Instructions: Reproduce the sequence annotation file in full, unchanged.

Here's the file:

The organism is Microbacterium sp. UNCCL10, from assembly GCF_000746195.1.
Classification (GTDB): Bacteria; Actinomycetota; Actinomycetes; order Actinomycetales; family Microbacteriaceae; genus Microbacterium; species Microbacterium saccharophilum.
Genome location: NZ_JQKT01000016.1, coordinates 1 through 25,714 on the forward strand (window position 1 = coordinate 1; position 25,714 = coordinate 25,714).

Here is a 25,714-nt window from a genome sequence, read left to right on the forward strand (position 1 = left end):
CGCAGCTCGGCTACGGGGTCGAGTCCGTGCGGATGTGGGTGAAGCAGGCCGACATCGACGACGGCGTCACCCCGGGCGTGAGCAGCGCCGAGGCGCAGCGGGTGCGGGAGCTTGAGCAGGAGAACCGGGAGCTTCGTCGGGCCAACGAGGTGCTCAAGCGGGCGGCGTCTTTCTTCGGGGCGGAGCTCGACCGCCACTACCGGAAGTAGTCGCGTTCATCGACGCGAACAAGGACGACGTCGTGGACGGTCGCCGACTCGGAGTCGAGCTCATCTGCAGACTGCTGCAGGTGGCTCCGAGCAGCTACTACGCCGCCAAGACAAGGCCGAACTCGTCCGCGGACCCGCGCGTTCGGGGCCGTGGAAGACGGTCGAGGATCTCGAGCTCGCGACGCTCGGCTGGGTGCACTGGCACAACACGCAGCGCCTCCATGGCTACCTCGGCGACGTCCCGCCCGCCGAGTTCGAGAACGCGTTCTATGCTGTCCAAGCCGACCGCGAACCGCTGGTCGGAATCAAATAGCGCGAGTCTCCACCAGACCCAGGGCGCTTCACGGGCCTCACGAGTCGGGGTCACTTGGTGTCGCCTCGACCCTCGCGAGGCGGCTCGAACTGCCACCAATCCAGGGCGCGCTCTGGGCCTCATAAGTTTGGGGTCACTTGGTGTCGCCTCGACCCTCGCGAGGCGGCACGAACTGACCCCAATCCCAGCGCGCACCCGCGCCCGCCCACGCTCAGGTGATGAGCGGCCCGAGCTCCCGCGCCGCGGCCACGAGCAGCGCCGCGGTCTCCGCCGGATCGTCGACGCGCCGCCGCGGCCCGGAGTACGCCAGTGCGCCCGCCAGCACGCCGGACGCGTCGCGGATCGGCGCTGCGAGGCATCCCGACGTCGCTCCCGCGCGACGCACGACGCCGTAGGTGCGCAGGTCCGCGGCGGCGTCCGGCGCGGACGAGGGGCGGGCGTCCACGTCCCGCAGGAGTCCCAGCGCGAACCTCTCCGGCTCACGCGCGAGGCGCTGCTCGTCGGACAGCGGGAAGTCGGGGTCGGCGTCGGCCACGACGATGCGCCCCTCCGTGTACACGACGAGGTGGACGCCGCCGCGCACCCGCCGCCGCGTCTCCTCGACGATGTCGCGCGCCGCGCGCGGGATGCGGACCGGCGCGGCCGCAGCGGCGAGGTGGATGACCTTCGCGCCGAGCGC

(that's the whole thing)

The organism is Microbacterium sp. UNCCL10, from assembly GCF_000746195.1.
Classification (GTDB): Bacteria; Actinomycetota; Actinomycetes; order Actinomycetales; family Microbacteriaceae; genus Microbacterium; species Microbacterium saccharophilum.
Genome location: NZ_JQKT01000016.1, coordinates 1 through 25,714 on the forward strand (window position 1 = coordinate 1; position 25,714 = coordinate 25,714).

Here is a 25,714-nt window from a genome sequence, read left to right on the forward strand (position 1 = left end):
CGCAGCTCGGCTACGGGGTCGAGTCCGTGCGGATGTGGGTGAAGCAGGCCGACATCGACGACGGCGTCACCCCGGGCGTGAGCAGCGCCGAGGCGCAGCGGGTGCGGGAGCTTGAGCAGGAGAACCGGGAGCTTCGTCGGGCCAACGAGGTGCTCAAGCGGGCGGCGTCTTTCTTCGGGGCGGAGCTCGACCGCCACTACCGGAAGTAGTCGCGTTCATCGACGCGAACAAGGACGACGTCGTGGACGGTCGCCGACTCGGAGTCGAGCTCATCTGCAGACTGCTGCAGGTGGCTCCGAGCAGCTACTACGCCGCCAAGACAAGGCCGAACTCGTCCGCGGACCCGCGCGTTCGGGGCCGTGGAAGACGGTCGAGGATCTCGAGCTCGCGACGCTCGGCTGGGTGCACTGGCACAACACGCAGCGCCTCCATGGCTACCTCGGCGACGTCCCGCCCGCCGAGTTCGAGAACGCGTTCTATGCTGTCCAAGCCGACCGCGAACCGCTGGTCGGAATCAAATAGCGCGAGTCTCCACCAGACCCAGGGCGCTTCACGGGCCTCACGAGTCGGGGTCACTTGGTGTCGCCTCGACCCTCGCGAGGCGGCTCGAACTGCCACCAATCCAGGGCGCGCTCTGGGCCTCATAAGTTTGGGGTCACTTGGTGTCGCCTCGACCCTCGCGAGGCGGCACGAACTGACCCCAATCCCAGCGCGCACCCGCGCCCGCCCACGCTCAGGTGATGAGCGGCCCGAGCTCCCGCGCCGCGGCCACGAGCAGCGCCGCGGTCTCCGCCGGATCGTCGACGCGCCGCCGCGGCCCGGAGTACGCCAGTGCGCCCGCCAGCACGCCGGACGCGTCGCGGATCGGCGCTGCGAGGCATCCCGACGTCGCTCCCGCGCGACGCACGACGCCGTAGGTGCGCAGGTCCGCGGCGGCGTCCGGCGCGGACGAGGGGCGGGCGTCCACGTCCCGCAGGAGTCCCAGCGCGAACCTCTCCGGCTCACGCGCGAGGCGCTGCTCGTCGGACAGCGGGAAGTCGGGGTCGGCGTCGGCCACGACGATGCGCCCCTCCGTGTACACGACGAGGTGGACGCCGCCGCGCACCCGCCGCCGCGTCTCCTCGACGATGTCGCGCGCCGCGCGCGGGATGCGGACCGGCGCGGCCGCAGCGGCGAGGTGGATGACCTTCGCGCCGAGCGC